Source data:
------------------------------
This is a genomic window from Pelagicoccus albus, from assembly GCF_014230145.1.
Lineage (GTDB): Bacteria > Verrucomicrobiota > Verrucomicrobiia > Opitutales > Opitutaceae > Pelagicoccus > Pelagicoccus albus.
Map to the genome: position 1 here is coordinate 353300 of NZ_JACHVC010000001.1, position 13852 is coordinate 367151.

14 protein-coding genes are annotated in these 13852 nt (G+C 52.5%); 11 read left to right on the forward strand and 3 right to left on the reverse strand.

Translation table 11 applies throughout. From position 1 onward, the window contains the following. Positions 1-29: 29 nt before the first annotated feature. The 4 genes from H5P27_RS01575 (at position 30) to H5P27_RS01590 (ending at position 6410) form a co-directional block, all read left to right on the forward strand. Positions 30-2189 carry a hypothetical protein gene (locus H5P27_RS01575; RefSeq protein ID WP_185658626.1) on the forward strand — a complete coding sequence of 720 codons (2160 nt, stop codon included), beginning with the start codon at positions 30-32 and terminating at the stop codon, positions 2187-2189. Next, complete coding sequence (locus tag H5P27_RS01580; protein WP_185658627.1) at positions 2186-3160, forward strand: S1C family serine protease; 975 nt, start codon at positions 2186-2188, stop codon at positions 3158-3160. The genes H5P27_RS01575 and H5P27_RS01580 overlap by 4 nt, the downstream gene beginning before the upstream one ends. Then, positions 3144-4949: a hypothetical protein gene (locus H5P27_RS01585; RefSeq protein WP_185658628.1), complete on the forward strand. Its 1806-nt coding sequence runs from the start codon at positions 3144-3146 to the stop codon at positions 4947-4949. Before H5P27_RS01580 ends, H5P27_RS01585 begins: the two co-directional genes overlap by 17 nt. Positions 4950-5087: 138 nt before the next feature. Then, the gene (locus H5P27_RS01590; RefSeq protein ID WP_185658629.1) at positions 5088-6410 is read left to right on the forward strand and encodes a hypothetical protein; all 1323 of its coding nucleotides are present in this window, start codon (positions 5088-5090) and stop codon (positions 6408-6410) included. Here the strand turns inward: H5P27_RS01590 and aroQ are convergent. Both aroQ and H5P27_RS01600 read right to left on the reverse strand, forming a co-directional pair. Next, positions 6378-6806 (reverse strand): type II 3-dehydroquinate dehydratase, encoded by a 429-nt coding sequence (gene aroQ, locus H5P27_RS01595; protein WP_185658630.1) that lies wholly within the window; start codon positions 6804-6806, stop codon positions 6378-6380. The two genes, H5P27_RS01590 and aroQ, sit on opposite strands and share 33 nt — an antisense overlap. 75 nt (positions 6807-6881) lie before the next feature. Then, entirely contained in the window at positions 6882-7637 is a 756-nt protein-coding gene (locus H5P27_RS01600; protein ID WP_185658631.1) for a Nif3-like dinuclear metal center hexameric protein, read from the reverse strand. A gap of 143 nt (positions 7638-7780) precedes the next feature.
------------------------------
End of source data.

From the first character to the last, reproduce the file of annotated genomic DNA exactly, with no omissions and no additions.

This is a genomic window from Pelagicoccus albus, from assembly GCF_014230145.1.
Lineage (GTDB): Bacteria > Verrucomicrobiota > Verrucomicrobiia > Opitutales > Opitutaceae > Pelagicoccus > Pelagicoccus albus.
Map to the genome: position 1 here is coordinate 353300 of NZ_JACHVC010000001.1, position 13852 is coordinate 367151.

14 protein-coding genes are annotated in these 13852 nt (G+C 52.5%); 11 read left to right on the forward strand and 3 right to left on the reverse strand.

Translation table 11 applies throughout. From position 1 onward, the window contains the following. Positions 1-29: 29 nt before the first annotated feature. The 4 genes from H5P27_RS01575 (at position 30) to H5P27_RS01590 (ending at position 6410) form a co-directional block, all read left to right on the forward strand. Positions 30-2189 carry a hypothetical protein gene (locus H5P27_RS01575; RefSeq protein ID WP_185658626.1) on the forward strand — a complete coding sequence of 720 codons (2160 nt, stop codon included), beginning with the start codon at positions 30-32 and terminating at the stop codon, positions 2187-2189. Next, complete coding sequence (locus tag H5P27_RS01580; protein WP_185658627.1) at positions 2186-3160, forward strand: S1C family serine protease; 975 nt, start codon at positions 2186-2188, stop codon at positions 3158-3160. The genes H5P27_RS01575 and H5P27_RS01580 overlap by 4 nt, the downstream gene beginning before the upstream one ends. Then, positions 3144-4949: a hypothetical protein gene (locus H5P27_RS01585; RefSeq protein WP_185658628.1), complete on the forward strand. Its 1806-nt coding sequence runs from the start codon at positions 3144-3146 to the stop codon at positions 4947-4949. Before H5P27_RS01580 ends, H5P27_RS01585 begins: the two co-directional genes overlap by 17 nt. Positions 4950-5087: 138 nt before the next feature. Then, the gene (locus H5P27_RS01590; RefSeq protein ID WP_185658629.1) at positions 5088-6410 is read left to right on the forward strand and encodes a hypothetical protein; all 1323 of its coding nucleotides are present in this window, start codon (positions 5088-5090) and stop codon (positions 6408-6410) included. Here the strand turns inward: H5P27_RS01590 and aroQ are convergent. Both aroQ and H5P27_RS01600 read right to left on the reverse strand, forming a co-directional pair. Next, positions 6378-6806 (reverse strand): type II 3-dehydroquinate dehydratase, encoded by a 429-nt coding sequence (gene aroQ, locus H5P27_RS01595; protein WP_185658630.1) that lies wholly within the window; start codon positions 6804-6806, stop codon positions 6378-6380. The two genes, H5P27_RS01590 and aroQ, sit on opposite strands and share 33 nt — an antisense overlap. 75 nt (positions 6807-6881) lie before the next feature. Then, entirely contained in the window at positions 6882-7637 is a 756-nt protein-coding gene (locus H5P27_RS01600; protein ID WP_185658631.1) for a Nif3-like dinuclear metal center hexameric protein, read from the reverse strand. A gap of 143 nt (positions 7638-7780) precedes the next feature.